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My external hard drive isn't being read. I can hear the head begin to spin, then click, and stop. The process repeats a couple of times. Then it stops spinning altogether.

I have given the drive to recovery experts who say they can't do anything. Any ideas before I toss it in the bin?

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Is there any important information on it? Or do you just want to get it working again? –  bdr9 Sep 22 '12 at 21:45
    
@bdr9: I too would be interested in knowing what can be done in this case when experts have written it off. I don't suppose something as simple as removing the drive from the enclosure and attaching it to a PC will help in this case, or be something they didn't even consider. –  Karan Sep 22 '12 at 22:24
    
The platters can likely still be removed and read in specialised equipment. This is a very expensive procedure which needs to be performed in a purpose-built lab, and it is not likely worth it to you. On the other hand, it means you might want to further damage the platters before you dispose of the disk to prevent possible identity theft or bank fraud, depending on what the disk was used for. –  Eroen Sep 23 '12 at 0:12
    
Usually when I've had a hard drive click and spin down, it meant it was getting insufficient power and shutting itself off. In every case, whether it was an internal or an external hard drive, it was either an under-specced power supply, or a power supply that was in the process of failing. –  Heptite Sep 23 '12 at 1:13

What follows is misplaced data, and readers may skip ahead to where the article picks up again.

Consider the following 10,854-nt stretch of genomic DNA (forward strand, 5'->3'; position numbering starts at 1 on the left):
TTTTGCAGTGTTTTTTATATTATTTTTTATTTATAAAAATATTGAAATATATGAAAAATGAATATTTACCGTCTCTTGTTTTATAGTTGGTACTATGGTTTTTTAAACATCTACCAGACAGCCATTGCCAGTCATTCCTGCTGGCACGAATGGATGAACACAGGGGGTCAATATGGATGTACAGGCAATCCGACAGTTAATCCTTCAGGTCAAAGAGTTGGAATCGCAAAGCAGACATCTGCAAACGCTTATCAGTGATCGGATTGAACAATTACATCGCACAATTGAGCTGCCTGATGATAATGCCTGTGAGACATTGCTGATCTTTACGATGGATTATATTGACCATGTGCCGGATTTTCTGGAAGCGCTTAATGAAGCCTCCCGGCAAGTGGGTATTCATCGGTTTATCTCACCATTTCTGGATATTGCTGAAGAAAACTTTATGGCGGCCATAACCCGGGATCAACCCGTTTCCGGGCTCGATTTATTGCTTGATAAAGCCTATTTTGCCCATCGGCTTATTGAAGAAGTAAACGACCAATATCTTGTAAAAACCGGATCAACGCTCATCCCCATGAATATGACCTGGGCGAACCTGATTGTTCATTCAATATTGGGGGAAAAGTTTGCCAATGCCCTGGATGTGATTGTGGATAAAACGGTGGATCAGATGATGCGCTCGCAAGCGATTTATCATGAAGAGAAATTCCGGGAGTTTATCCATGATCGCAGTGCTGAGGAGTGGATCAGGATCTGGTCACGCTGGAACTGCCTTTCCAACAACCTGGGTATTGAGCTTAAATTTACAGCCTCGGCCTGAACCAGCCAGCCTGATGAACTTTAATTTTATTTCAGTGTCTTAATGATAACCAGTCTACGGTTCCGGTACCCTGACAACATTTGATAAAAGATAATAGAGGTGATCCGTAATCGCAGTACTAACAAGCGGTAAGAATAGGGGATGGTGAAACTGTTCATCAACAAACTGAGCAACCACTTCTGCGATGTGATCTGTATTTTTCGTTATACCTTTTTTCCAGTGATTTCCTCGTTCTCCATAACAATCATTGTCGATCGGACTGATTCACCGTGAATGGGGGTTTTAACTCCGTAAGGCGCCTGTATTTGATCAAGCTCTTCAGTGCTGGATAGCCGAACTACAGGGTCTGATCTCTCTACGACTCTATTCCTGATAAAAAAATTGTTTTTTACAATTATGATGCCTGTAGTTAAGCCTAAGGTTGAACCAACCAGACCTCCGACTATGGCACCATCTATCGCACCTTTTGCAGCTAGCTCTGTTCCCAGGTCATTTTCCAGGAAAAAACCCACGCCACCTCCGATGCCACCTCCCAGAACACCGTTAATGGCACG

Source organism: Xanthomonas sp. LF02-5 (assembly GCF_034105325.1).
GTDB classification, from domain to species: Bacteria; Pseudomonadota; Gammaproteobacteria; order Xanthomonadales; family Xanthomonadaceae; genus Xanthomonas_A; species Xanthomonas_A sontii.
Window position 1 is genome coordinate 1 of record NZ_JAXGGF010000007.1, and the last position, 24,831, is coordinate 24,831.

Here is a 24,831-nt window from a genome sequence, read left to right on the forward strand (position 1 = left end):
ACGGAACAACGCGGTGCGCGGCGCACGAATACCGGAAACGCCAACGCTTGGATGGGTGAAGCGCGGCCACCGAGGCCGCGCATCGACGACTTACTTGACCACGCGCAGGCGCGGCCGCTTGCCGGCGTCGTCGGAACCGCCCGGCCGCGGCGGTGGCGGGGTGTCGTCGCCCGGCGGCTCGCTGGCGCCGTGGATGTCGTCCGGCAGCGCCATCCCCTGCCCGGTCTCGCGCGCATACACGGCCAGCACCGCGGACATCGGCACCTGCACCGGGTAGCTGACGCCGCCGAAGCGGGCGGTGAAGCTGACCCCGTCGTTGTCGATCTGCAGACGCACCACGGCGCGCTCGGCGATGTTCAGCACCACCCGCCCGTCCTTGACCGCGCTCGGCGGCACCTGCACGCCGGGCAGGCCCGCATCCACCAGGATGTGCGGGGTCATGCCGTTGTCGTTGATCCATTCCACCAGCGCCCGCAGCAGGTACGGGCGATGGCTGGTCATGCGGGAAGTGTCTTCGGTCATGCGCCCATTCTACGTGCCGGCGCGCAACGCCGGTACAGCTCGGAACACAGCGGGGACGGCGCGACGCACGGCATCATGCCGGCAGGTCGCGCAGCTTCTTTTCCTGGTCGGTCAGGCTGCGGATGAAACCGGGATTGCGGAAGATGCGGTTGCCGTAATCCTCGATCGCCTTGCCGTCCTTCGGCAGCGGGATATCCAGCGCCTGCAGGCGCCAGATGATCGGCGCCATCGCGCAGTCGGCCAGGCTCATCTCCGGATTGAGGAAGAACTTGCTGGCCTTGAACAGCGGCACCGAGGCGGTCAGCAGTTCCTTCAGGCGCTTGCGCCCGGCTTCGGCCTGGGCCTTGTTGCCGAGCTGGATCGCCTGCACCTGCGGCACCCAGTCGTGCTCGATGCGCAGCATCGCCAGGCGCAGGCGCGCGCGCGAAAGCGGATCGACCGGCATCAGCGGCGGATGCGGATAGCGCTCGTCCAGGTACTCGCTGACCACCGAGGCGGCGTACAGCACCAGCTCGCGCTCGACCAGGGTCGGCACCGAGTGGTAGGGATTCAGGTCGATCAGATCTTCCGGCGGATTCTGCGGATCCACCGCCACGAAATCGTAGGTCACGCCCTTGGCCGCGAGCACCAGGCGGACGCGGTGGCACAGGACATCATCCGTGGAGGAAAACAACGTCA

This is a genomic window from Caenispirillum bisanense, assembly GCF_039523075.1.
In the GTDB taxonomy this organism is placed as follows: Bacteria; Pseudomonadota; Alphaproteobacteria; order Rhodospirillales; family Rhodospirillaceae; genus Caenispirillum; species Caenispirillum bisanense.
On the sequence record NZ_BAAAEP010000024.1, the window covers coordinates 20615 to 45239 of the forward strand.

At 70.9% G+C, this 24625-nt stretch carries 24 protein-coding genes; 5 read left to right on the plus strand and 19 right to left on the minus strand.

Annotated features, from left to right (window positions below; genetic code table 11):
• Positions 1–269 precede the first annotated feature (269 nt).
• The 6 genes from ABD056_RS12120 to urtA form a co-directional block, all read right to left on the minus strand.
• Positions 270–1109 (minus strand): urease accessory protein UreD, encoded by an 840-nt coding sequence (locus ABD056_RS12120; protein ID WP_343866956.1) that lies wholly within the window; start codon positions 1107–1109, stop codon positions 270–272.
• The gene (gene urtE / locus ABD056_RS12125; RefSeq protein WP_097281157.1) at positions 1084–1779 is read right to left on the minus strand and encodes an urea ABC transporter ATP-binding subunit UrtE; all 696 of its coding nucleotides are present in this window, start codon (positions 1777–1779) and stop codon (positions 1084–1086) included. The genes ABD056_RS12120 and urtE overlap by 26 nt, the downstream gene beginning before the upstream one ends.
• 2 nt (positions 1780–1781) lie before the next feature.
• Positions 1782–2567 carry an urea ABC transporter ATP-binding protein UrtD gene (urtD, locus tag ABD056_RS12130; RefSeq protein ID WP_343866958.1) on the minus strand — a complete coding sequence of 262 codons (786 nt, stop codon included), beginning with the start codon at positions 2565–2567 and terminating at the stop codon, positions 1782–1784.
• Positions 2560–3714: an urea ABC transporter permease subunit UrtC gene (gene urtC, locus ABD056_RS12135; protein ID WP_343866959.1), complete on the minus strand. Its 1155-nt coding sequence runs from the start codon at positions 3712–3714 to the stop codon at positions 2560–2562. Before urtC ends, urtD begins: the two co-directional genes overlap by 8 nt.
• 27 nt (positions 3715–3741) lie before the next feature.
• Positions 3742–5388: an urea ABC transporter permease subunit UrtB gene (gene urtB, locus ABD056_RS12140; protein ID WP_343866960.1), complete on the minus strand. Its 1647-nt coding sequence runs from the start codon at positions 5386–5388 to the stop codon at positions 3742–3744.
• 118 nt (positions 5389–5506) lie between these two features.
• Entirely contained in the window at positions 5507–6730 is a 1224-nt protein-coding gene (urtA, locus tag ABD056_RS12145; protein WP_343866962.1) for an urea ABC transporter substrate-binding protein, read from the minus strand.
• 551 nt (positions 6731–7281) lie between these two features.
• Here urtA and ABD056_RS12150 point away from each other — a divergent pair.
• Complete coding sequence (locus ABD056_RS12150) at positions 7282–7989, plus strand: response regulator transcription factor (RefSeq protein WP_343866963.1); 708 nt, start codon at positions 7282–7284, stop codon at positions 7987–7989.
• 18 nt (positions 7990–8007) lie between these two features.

3 Answers 3

When your hard drive begins to make noises you need to buy new disks (same or bigger size) and clone them sector by sector to save the data on the new media.

Noisy disks usually mean that the hardware (disks) are starting to fail. My guess is that you have a failing external hard drive.

This happened to me and the DMI data base would loop on boot up - either until it did manage to boot the system or kept on looping. A trip to my vendor advised me to ghost the drives (I had two at the time), and now have four include the ghosted (cloned) drives from my previous system.

Newer disks usually have S.M.A.R.T. hardware detection for the health of the system. You could download a Linux Live CD, burn it to CD or USB and boot the Live system from that media, and then run the System>Administration>Disk Utility to see the SMART health of your disks. Live systems do not mount your hard drives unless you issue the mount command as root (admin) user.

You can use the dd command (as root) from the Linux Live CD/USB to do the sector x sector copy from your unmounted external hard drive to your new drive - hopefully if it can be read. If it can't be read, then it may be toast - all the more reason to adopt a procedure/process to daily, weekly, monthly backup your hard drives.

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Even simpler: use these to read out some S.M.A.R.T values trying to realize if something is going wrong. CrystalDiskInfo or also HDTune. (for Windows) or Smartmontools (Linux)

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Have you tried taking the drive out of its case and attaching it directly to a computer? Most external drives are just a regular 2.5" or sometimes 3.5" drive in a case with USB hookups, and it's possible that the external drive's hookups are bad but the drive is fine.

Don't get your hopes up, though - that clicking noise means death 9 times out of 10. I hope you have backups.

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